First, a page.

 The OSCE is immoral in that nurses have to either resign or take time away from work, travel to the UK, and pay £992 before receiving a license. If they fail the OSCE twice they now have to go home due to visa reasons.

     The University is failing nurses for pedantic reasons.

     The University’s Nile website (the definitive resource for OSCE study and prep) contains extremely disorganized, excessive information, most of which is not applicable to the test. Yet they don’t offer anything in the way of practice tests or examples, so there is no way to self-evaluate readiness to test.

     Nurses are never given an opportunity to practice with any of the equipment or supplies used in the OSCE. So when we show up to a given station, we have 15 minutes under extreme pressure using materials we have never laid hands or eyes on before. This is an unfair scenario that sets us up for failure.


    On a positive note, I totally agree with you, Green_Grass, that this whole process is a learning experience, and an accomplishment just to get this far and take the OSCE. Even better for those who are able to pass and get a pin, and start working in the UK! I totally understand why nurses would want to retake the OSCE after a fail (might as well see this tedious application process through to the end after coming this far!). I’ve just made the personal choice at this point to cut my losses. I just hope that other nurses will voice their opinions and that the NMC will eventually ditch the OSCE altogether, for everyone’s sake!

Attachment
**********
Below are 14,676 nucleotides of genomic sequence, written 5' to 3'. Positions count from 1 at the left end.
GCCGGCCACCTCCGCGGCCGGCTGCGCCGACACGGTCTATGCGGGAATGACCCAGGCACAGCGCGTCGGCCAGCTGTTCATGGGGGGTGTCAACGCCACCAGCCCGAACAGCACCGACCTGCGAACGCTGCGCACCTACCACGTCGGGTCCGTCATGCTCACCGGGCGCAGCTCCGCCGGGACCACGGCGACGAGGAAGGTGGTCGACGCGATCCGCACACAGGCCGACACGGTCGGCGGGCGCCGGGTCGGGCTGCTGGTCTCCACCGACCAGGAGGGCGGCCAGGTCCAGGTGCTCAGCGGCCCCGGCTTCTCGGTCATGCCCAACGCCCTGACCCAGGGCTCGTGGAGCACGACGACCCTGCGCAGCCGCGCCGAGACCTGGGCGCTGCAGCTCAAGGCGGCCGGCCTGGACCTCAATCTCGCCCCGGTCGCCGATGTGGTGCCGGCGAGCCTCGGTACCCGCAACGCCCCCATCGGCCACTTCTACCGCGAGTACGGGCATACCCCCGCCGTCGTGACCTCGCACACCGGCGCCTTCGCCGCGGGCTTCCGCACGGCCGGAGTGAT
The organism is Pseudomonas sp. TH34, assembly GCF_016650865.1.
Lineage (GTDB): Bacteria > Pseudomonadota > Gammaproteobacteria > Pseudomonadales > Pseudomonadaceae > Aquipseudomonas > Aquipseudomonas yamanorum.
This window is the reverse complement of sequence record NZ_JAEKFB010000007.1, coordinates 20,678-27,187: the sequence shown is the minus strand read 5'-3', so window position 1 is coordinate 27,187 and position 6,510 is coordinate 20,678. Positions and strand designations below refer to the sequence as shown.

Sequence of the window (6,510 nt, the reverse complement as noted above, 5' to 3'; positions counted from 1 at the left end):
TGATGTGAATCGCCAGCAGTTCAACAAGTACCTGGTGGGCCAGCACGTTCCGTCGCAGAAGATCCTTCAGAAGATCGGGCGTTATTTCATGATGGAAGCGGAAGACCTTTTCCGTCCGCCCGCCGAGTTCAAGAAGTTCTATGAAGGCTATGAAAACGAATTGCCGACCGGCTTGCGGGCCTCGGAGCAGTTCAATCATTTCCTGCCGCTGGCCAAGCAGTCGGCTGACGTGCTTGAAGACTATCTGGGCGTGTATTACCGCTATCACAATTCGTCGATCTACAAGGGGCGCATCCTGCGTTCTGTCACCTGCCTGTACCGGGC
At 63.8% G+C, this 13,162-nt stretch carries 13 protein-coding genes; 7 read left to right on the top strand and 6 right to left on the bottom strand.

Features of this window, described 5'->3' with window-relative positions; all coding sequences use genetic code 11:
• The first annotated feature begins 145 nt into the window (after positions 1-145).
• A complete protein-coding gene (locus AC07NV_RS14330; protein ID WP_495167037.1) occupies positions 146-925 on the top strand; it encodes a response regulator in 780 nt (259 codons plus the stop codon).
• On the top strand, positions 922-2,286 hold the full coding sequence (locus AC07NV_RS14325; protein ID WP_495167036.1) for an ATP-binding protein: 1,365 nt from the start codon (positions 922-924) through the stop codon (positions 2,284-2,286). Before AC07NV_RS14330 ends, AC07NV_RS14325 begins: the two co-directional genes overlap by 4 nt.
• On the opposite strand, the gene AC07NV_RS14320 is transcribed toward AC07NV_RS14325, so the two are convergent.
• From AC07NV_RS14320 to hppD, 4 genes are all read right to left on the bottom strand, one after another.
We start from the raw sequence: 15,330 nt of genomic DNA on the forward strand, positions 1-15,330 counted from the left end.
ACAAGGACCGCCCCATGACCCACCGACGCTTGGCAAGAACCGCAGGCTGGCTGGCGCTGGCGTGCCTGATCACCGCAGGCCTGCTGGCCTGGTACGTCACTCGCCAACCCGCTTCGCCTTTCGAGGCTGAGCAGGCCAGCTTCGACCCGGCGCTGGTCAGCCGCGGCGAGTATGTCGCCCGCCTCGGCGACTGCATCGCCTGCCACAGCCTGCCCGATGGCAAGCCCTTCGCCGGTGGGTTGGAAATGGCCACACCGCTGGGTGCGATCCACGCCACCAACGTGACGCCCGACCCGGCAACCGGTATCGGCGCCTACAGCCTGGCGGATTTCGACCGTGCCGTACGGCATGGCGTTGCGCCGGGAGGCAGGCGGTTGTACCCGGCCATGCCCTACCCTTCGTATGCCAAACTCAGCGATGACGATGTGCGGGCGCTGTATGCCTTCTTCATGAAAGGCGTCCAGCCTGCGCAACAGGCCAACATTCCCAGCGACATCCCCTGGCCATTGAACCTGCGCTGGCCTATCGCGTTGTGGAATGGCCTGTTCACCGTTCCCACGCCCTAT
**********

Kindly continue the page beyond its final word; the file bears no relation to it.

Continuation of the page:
7. by   kiriann
    Quote from WrigleyRN
    Hi there - thank you for the reply. I respect your experience and your perspective on this. I know you have seen a lot in your time as an IEN.

    However, I completely disagree with you. I, and all of us, do have the right to speak our minds if we feel we are trapped in an unjust system.

    The fact that other countries like Canada may have more extensive and expensive vetting requirements doesn't justify the NMC's requirements. It only shows that perhaps Canada is the most out of touch with reality, and needs the biggest overhaul of all.

    I understand a governing body like the NMC wanting to safeguard the public, and it is their duty to do so. However, it is also their duty to ensure their licensure requirements are valid and fair... Neither of which the OSCE is.